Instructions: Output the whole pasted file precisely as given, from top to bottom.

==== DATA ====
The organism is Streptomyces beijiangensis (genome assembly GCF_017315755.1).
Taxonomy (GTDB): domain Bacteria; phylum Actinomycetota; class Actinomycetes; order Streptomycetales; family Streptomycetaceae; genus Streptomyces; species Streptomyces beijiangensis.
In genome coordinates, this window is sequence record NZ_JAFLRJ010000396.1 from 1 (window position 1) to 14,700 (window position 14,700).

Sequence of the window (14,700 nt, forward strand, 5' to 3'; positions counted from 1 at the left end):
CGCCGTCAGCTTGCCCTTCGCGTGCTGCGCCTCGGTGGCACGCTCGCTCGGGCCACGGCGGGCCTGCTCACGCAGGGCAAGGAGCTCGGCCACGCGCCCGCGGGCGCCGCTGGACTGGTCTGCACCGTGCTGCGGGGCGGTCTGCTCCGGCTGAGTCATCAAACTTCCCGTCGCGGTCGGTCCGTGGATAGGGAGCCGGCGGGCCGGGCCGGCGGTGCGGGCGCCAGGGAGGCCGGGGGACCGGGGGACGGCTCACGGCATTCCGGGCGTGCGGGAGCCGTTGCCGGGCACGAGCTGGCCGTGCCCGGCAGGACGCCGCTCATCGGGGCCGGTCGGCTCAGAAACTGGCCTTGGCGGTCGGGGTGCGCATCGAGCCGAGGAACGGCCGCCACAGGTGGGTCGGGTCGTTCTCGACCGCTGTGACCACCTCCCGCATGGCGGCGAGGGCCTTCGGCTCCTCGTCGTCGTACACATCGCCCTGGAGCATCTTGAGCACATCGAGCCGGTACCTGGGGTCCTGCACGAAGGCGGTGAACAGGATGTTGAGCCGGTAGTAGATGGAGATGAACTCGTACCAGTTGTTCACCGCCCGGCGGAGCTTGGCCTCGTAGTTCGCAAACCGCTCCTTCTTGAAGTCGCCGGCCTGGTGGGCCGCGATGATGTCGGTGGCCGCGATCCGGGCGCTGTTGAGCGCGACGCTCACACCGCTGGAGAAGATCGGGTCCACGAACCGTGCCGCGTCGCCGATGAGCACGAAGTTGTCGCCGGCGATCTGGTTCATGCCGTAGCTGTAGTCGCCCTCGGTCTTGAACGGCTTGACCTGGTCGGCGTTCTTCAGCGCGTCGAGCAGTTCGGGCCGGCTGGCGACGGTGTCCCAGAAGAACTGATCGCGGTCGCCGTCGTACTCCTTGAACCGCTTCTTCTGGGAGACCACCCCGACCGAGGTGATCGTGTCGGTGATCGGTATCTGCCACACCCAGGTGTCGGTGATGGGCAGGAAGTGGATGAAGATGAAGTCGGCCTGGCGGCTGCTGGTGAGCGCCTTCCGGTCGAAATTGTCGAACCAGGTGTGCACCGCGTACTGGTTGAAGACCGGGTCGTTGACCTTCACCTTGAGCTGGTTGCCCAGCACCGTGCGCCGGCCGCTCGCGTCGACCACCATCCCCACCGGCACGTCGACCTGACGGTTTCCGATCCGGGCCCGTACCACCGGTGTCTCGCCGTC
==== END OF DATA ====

The organism is Streptomyces beijiangensis (genome assembly GCF_017315755.1).
Taxonomy (GTDB): domain Bacteria; phylum Actinomycetota; class Actinomycetes; order Streptomycetales; family Streptomycetaceae; genus Streptomyces; species Streptomyces beijiangensis.
In genome coordinates, this window is sequence record NZ_JAFLRJ010000396.1 from 1 (window position 1) to 14,700 (window position 14,700).

Sequence of the window (14,700 nt, forward strand, 5' to 3'; positions counted from 1 at the left end):
CGCCGTCAGCTTGCCCTTCGCGTGCTGCGCCTCGGTGGCACGCTCGCTCGGGCCACGGCGGGCCTGCTCACGCAGGGCAAGGAGCTCGGCCACGCGCCCGCGGGCGCCGCTGGACTGGTCTGCACCGTGCTGCGGGGCGGTCTGCTCCGGCTGAGTCATCAAACTTCCCGTCGCGGTCGGTCCGTGGATAGGGAGCCGGCGGGCCGGGCCGGCGGTGCGGGCGCCAGGGAGGCCGGGGGACCGGGGGACGGCTCACGGCATTCCGGGCGTGCGGGAGCCGTTGCCGGGCACGAGCTGGCCGTGCCCGGCAGGACGCCGCTCATCGGGGCCGGTCGGCTCAGAAACTGGCCTTGGCGGTCGGGGTGCGCATCGAGCCGAGGAACGGCCGCCACAGGTGGGTCGGGTCGTTCTCGACCGCTGTGACCACCTCCCGCATGGCGGCGAGGGCCTTCGGCTCCTCGTCGTCGTACACATCGCCCTGGAGCATCTTGAGCACATCGAGCCGGTACCTGGGGTCCTGCACGAAGGCGGTGAACAGGATGTTGAGCCGGTAGTAGATGGAGATGAACTCGTACCAGTTGTTCACCGCCCGGCGGAGCTTGGCCTCGTAGTTCGCAAACCGCTCCTTCTTGAAGTCGCCGGCCTGGTGGGCCGCGATGATGTCGGTGGCCGCGATCCGGGCGCTGTTGAGCGCGACGCTCACACCGCTGGAGAAGATCGGGTCCACGAACCGTGCCGCGTCGCCGATGAGCACGAAGTTGTCGCCGGCGATCTGGTTCATGCCGTAGCTGTAGTCGCCCTCGGTCTTGAACGGCTTGACCTGGTCGGCGTTCTTCAGCGCGTCGAGCAGTTCGGGCCGGCTGGCGACGGTGTCCCAGAAGAACTGATCGCGGTCGCCGTCGTACTCCTTGAACCGCTTCTTCTGGGAGACCACCCCGACCGAGGTGATCGTGTCGGTGATCGGTATCTGCCACACCCAGGTGTCGGTGATGGGCAGGAAGTGGATGAAGATGAAGTCGGCCTGGCGGCTGCTGGTGAGCGCCTTCCGGTCGAAATTGTCGAACCAGGTGTGCACCGCGTACTGGTTGAAGACCGGGTCGTTGACCTTCACCTTGAGCTGGTTGCCCAGCACCGTGCGCCGGCCGCTCGCGTCGACCACCATCCCCACCGGCACGTCGACCTGACGGTTTCCGATCCGGGCCCGTACCACCGGTGTCTCGCCGTC